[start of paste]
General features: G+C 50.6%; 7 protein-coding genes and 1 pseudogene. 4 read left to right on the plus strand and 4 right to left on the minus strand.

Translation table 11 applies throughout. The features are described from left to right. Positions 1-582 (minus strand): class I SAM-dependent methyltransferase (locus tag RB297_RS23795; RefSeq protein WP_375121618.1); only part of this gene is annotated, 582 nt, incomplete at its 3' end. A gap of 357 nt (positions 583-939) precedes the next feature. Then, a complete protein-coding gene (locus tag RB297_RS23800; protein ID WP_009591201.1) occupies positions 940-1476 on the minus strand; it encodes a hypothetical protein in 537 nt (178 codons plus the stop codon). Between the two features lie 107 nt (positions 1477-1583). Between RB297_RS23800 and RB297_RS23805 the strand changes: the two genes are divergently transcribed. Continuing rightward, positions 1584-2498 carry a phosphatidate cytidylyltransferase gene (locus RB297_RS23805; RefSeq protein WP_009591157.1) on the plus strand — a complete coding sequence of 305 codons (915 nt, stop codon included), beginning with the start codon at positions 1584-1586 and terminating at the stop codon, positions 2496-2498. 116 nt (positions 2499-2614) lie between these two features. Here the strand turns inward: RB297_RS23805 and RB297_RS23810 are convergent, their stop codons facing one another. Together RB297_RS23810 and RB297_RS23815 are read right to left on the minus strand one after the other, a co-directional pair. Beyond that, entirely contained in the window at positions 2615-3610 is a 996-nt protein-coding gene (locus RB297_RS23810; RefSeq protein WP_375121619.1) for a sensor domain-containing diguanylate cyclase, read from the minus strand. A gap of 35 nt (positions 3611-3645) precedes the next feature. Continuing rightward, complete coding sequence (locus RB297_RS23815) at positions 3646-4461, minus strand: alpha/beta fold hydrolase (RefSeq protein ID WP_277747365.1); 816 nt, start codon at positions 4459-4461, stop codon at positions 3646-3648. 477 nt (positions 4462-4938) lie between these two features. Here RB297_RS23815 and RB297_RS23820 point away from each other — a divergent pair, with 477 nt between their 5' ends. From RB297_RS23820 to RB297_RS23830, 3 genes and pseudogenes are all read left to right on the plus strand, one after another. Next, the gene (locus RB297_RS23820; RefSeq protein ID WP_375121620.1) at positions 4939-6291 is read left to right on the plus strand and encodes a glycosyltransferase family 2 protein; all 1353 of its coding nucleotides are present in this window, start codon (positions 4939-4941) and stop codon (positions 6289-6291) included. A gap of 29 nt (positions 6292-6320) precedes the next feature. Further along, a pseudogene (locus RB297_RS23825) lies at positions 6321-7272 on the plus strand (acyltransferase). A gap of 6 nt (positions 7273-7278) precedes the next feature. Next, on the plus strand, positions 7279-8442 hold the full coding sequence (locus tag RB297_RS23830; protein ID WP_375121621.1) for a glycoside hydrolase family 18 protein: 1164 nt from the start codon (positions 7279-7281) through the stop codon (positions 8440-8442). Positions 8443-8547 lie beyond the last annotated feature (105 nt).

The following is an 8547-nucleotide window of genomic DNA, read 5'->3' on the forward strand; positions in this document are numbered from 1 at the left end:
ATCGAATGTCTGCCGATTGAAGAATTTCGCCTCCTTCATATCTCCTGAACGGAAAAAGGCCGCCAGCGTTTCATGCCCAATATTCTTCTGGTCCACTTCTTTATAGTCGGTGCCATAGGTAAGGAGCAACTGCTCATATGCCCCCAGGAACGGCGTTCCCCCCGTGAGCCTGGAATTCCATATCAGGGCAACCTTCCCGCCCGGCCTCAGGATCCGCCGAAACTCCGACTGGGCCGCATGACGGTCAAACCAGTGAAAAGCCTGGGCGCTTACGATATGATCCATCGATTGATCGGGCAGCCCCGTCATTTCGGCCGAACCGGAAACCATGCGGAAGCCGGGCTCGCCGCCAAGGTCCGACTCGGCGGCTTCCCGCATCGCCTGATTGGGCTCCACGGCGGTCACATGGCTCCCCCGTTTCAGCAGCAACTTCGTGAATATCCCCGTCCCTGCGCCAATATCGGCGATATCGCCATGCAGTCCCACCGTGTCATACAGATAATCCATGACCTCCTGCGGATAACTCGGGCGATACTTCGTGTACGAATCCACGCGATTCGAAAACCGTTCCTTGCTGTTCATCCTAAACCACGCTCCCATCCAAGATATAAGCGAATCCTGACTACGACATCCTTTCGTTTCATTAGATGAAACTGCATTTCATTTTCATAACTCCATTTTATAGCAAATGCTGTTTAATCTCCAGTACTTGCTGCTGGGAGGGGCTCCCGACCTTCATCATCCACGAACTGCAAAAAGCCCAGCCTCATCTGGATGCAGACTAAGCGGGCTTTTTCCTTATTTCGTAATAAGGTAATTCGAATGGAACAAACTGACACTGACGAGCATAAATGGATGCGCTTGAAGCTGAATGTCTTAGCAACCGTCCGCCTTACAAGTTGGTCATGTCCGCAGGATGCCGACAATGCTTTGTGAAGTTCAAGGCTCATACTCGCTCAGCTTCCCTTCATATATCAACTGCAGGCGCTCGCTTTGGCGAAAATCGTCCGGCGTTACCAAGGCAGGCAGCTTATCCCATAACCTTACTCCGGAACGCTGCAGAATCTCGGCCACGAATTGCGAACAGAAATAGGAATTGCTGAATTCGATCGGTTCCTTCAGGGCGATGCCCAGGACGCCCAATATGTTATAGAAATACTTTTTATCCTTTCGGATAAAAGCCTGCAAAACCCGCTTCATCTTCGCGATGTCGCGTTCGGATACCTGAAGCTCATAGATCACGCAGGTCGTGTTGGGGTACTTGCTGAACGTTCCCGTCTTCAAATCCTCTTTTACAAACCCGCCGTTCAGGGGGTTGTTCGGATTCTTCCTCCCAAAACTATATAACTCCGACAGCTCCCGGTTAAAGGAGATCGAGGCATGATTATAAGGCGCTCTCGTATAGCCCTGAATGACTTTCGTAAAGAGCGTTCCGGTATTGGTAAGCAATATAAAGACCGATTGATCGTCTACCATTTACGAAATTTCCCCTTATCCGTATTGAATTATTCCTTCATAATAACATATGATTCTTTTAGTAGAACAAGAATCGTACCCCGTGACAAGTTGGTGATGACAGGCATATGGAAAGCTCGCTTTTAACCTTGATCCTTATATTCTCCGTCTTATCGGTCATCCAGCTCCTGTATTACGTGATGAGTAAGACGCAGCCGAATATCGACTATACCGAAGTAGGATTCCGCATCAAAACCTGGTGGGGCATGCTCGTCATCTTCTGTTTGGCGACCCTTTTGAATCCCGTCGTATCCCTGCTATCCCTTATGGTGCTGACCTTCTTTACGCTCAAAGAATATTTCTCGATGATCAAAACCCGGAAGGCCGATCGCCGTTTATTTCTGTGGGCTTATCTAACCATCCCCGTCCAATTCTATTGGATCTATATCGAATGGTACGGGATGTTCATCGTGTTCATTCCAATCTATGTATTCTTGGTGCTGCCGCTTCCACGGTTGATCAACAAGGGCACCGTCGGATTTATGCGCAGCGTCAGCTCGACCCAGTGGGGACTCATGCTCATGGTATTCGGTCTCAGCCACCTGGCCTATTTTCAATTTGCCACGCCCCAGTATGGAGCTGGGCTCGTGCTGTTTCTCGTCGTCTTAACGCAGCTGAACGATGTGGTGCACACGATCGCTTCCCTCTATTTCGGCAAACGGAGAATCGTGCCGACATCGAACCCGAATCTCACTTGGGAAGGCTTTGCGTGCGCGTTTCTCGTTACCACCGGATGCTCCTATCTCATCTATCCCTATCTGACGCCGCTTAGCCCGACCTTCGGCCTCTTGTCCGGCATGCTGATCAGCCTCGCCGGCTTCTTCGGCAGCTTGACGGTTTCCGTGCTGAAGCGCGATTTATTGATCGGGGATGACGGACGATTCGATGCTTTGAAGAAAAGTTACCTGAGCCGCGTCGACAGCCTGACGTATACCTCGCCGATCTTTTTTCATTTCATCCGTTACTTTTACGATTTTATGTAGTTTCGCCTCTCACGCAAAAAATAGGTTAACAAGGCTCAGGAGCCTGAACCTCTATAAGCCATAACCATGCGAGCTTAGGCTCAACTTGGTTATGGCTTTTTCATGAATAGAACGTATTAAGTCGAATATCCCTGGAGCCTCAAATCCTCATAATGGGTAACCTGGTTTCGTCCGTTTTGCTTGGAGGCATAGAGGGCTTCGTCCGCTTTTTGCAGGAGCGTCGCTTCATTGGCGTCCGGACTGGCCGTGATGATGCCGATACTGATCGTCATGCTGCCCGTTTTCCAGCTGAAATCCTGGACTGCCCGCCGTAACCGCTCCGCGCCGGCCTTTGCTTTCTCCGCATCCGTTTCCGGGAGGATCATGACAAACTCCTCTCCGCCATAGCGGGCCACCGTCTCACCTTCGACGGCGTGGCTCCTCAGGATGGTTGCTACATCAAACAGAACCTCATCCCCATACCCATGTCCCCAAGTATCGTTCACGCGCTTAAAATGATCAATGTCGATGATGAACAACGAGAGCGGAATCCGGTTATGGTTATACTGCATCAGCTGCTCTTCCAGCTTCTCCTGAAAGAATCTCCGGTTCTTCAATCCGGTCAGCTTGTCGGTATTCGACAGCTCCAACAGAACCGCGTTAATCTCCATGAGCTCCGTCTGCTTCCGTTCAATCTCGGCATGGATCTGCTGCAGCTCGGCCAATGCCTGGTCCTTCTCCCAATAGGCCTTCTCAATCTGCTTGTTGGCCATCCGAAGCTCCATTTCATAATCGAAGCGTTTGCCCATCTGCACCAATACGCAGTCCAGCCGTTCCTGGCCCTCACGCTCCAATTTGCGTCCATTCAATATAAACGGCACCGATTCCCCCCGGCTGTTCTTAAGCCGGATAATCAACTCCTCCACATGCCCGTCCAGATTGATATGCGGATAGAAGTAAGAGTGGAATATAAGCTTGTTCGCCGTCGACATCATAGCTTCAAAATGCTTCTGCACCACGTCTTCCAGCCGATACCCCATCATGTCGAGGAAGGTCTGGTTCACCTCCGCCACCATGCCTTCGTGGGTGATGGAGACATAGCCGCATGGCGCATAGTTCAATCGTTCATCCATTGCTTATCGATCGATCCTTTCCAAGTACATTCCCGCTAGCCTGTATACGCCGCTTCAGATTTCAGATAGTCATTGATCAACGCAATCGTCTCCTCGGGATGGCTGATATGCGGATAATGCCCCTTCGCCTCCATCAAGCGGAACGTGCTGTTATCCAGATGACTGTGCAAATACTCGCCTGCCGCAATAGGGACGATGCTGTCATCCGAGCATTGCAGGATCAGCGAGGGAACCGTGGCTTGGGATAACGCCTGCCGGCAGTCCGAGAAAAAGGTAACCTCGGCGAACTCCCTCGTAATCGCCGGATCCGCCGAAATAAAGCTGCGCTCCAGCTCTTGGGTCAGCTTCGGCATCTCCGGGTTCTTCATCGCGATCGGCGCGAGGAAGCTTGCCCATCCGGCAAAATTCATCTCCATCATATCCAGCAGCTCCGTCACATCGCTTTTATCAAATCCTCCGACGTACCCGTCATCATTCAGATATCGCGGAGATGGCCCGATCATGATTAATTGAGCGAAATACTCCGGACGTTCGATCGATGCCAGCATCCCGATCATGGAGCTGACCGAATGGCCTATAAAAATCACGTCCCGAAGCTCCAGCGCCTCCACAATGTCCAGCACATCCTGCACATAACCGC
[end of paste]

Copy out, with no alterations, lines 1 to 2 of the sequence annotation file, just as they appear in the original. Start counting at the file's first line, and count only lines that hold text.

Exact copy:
General features: G+C 50.6%; 7 protein-coding genes and 1 pseudogene. 4 read left to right on the plus strand and 4 right to left on the minus strand.

Translation table 11 applies throughout. The features are described from left to right. Positions 1-582 (minus strand): class I SAM-dependent methyltransferase (locus tag RB297_RS23795; RefSeq protein WP_375121618.1); only part of this gene is annotated, 582 nt, incomplete at its 3' end. A gap of 357 nt (positions 583-939) precedes the next feature. Then, a complete protein-coding gene (locus tag RB297_RS23800; protein ID WP_009591201.1) occupies positions 940-1476 on the minus strand; it encodes a hypothetical protein in 537 nt (178 codons plus the stop codon). Between the two features lie 107 nt (positions 1477-1583). Between RB297_RS23800 and RB297_RS23805 the strand changes: the two genes are divergently transcribed. Continuing rightward, positions 1584-2498 carry a phosphatidate cytidylyltransferase gene (locus RB297_RS23805; RefSeq protein WP_009591157.1) on the plus strand — a complete coding sequence of 305 codons (915 nt, stop codon included), beginning with the start codon at positions 1584-1586 and terminating at the stop codon, positions 2496-2498. 116 nt (positions 2499-2614) lie between these two features. Here the strand turns inward: RB297_RS23805 and RB297_RS23810 are convergent, their stop codons facing one another. Together RB297_RS23810 and RB297_RS23815 are read right to left on the minus strand one after the other, a co-directional pair. Beyond that, entirely contained in the window at positions 2615-3610 is a 996-nt protein-coding gene (locus RB297_RS23810; RefSeq protein WP_375121619.1) for a sensor domain-containing diguanylate cyclase, read from the minus strand. A gap of 35 nt (positions 3611-3645) precedes the next feature. Continuing rightward, complete coding sequence (locus RB297_RS23815) at positions 3646-4461, minus strand: alpha/beta fold hydrolase (RefSeq protein ID WP_277747365.1); 816 nt, start codon at positions 4459-4461, stop codon at positions 3646-3648. 477 nt (positions 4462-4938) lie between these two features. Here RB297_RS23815 and RB297_RS23820 point away from each other — a divergent pair, with 477 nt between their 5' ends. From RB297_RS23820 to RB297_RS23830, 3 genes and pseudogenes are all read left to right on the plus strand, one after another. Next, the gene (locus RB297_RS23820; RefSeq protein ID WP_375121620.1) at positions 4939-6291 is read left to right on the plus strand and encodes a glycosyltransferase family 2 protein; all 1353 of its coding nucleotides are present in this window, start codon (positions 4939-4941) and stop codon (positions 6289-6291) included. A gap of 29 nt (positions 6292-6320) precedes the next feature. Further along, a pseudogene (locus RB297_RS23825) lies at positions 6321-7272 on the plus strand (acyltransferase). A gap of 6 nt (positions 7273-7278) precedes the next feature. Next, on the plus strand, positions 7279-8442 hold the full coding sequence (locus tag RB297_RS23830; protein ID WP_375121621.1) for a glycoside hydrolase family 18 protein: 1164 nt from the start codon (positions 7279-7281) through the stop codon (positions 8440-8442). Positions 8443-8547 lie beyond the last annotated feature (105 nt).